Competition abounds at wholesale, but retail is another story.
Will geography, politics and regional economics stand in the way of real choice for electric consumers at the retail level? Consider this tale of two power players.
One competitor, the Indiana Municipal Power Agency, is proud of itself. In its annual report, IMPA says that open access and competition in the wholesale market allowed it to trim wholesale rates for power it delivered to member distribution companies in 1996. "The results were remarkable," the report reads. "Rates to members decreased by more than 5 percent for the second consecutive year."
But take a look at Duquesne Light Co., an investor-owned utility. Like the IMPA, Duquesne has made progress at wholesale, where its rates appear competitive. Yet its retail rates rank among the highest in the nation. Apparently, Duquesne's retail customers pay a heavy subsidy to its wholesale buyers. Will consumer choice put an end to such anomalies?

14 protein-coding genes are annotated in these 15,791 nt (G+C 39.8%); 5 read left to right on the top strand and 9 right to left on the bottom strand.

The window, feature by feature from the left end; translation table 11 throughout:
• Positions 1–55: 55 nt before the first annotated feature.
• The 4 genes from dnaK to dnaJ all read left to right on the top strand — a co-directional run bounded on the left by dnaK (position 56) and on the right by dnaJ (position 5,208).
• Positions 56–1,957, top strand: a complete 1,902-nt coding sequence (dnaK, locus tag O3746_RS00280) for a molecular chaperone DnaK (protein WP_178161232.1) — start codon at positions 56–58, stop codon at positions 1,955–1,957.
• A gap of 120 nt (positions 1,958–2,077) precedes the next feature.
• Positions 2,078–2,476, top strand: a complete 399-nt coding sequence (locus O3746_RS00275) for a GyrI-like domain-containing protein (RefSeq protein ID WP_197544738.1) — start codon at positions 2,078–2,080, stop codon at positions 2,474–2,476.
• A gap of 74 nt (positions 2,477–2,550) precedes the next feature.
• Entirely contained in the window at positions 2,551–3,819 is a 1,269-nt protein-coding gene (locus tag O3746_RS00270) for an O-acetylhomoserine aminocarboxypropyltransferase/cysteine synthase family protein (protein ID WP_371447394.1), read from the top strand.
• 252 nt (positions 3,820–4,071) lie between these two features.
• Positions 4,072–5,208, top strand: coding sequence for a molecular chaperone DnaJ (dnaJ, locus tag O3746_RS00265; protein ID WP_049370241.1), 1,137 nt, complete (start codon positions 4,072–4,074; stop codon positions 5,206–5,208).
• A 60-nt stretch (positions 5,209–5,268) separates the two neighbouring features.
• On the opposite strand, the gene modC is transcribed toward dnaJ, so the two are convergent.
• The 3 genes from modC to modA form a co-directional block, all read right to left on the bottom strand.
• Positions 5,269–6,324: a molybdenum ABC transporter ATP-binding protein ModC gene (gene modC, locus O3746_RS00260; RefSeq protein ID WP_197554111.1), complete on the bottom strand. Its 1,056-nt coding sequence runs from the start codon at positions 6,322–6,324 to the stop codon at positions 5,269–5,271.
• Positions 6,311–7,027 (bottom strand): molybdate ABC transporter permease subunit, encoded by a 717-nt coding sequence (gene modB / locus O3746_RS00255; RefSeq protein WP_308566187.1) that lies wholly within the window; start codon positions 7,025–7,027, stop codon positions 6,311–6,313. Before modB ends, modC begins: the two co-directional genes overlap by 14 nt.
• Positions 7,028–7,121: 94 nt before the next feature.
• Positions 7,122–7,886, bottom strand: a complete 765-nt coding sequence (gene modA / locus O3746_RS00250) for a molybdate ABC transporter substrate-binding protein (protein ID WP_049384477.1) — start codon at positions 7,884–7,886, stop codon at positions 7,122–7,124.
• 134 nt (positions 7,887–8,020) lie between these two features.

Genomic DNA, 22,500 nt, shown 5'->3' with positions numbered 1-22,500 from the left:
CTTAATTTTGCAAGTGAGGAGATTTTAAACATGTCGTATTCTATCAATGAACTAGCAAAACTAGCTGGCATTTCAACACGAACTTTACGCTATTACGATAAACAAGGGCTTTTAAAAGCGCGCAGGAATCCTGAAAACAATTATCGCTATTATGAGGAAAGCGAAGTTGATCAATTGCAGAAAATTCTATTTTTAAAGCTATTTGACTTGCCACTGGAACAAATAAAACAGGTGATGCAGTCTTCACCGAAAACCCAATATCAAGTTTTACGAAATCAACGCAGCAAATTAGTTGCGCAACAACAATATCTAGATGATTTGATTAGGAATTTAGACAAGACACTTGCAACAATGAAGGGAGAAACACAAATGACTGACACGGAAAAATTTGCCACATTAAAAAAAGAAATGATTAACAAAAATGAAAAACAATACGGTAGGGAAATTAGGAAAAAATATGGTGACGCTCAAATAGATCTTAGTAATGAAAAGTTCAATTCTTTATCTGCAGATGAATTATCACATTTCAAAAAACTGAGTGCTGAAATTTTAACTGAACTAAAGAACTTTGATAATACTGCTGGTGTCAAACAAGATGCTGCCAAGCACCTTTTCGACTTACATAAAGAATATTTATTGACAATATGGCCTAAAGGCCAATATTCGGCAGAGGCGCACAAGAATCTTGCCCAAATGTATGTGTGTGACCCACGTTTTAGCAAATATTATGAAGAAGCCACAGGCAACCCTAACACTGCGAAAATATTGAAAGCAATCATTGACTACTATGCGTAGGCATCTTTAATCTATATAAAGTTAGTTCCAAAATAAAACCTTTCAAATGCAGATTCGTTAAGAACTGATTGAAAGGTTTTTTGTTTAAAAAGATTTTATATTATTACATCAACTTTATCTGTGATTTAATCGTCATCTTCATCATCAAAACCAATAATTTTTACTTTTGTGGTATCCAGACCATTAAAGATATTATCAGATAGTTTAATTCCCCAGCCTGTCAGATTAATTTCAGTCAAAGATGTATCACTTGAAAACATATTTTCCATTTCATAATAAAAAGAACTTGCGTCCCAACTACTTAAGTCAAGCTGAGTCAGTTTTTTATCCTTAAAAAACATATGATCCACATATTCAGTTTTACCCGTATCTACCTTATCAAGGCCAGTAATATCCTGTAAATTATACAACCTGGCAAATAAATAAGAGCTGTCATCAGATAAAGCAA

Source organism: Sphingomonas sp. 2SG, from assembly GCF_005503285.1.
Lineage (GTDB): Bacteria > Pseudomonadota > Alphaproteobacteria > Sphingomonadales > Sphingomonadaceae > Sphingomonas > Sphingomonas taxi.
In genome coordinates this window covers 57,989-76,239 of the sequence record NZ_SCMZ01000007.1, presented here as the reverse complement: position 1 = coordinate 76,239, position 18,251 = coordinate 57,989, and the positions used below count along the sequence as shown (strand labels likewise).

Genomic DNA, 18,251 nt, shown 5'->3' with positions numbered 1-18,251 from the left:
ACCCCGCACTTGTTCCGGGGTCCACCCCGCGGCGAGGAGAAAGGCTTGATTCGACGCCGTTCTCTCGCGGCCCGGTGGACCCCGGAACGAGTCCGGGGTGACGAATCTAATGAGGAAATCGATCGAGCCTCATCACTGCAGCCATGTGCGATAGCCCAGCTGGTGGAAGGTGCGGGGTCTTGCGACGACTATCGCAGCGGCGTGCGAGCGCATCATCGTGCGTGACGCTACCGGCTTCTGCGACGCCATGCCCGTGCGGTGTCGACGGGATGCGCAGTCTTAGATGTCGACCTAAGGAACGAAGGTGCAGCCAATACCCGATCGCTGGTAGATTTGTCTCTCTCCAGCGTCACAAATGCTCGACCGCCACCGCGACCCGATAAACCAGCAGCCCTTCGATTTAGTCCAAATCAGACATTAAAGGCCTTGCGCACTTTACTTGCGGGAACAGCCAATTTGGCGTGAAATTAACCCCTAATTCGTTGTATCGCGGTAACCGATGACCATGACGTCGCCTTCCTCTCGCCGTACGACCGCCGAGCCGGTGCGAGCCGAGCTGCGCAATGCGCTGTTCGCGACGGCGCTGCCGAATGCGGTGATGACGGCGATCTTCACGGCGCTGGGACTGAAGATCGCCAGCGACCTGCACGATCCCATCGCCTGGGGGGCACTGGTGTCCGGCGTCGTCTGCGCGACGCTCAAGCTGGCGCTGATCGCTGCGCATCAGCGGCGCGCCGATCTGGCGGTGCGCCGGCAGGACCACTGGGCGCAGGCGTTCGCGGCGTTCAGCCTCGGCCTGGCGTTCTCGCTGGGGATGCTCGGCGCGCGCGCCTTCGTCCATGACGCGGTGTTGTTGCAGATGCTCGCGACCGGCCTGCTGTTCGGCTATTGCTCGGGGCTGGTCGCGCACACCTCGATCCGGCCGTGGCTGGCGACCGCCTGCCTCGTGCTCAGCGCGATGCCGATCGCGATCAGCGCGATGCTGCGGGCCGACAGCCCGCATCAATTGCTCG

Overall, any correlation between wholesale and retail power markets appears tenuous at best. The ratio between wholesale and retail prices varies widely from utility to utility, even though both are supposedly based on cost. The rates are set by different regulators, state and federal, and so have never been reconciled.
So what did the National Energy Policy Act of 1992 do for wholesale competition? Not much, at least not yet. In fact, deregulation of wholesale power has not made a huge difference. Moreover, where it has wrought change, the market faces a reckoning with environmental concerns, capacity problems and legal issues. On the other hand, prices are down, competition is up, and the power brokerage business is booming. The glass, while filling slowly, is at least filling.